The two-storey Selkirk Avenue building also makes receiving and storing products a hassle, said Salesse.

“Product storage is located in the basement and requires shipment to be taken downstairs and then back up before going onto the sales floor, resulting in a lot of double-handling,” he said. “Staff currently unloads approximately 40,000 pounds of freight each week and our current outdated procedure makes handling of our inventory very difficult and inefficient.”

The location near the mall also aligns with what Liquor Mart customers say they prefer.

“We are also presently not adjacent to any major grocery stores which is always our customers’ preferred location partner,” said Salesse.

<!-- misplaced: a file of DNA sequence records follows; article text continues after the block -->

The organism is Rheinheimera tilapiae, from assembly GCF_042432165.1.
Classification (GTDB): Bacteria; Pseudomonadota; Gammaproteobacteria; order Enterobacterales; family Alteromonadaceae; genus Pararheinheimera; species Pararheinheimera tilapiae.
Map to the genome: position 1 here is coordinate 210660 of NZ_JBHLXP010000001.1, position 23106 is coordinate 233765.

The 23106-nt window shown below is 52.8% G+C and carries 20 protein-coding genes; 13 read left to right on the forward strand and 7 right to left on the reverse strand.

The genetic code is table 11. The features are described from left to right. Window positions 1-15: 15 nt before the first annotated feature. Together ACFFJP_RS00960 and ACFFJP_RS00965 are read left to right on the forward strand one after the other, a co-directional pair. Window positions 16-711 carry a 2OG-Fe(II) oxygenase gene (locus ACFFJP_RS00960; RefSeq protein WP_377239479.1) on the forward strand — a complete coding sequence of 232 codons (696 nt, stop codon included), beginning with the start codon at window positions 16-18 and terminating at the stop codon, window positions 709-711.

The new store, constructed on property leased from City Centre Mall, would be 12,000 square feet overall, with 8,000 of that dedicated to product sales.

“That’s more than double what we have currently in our Selkirk Avenue facility,” said Gerry Sul, Manitoba Liquor & Lotteries vice president of facilities, central services, security and surveillance.

Manitoba Liquor & Lotteries has already signed a letter of intent with the company that manages City Centre Mall and has approval to move forward from the Crown corporation’s board.

“We’ve also gotten validation from Walmart who has an option to validate the use of the premises on that property,” said Sul. “It’s reliant on the approvals we require through the City of Thompson to proceed on this project.”

City manager Gary Ceppetelli told the Thompson Citizen those approvals would include site development and construction permits and that the city doesn’t believe rezoning will be required.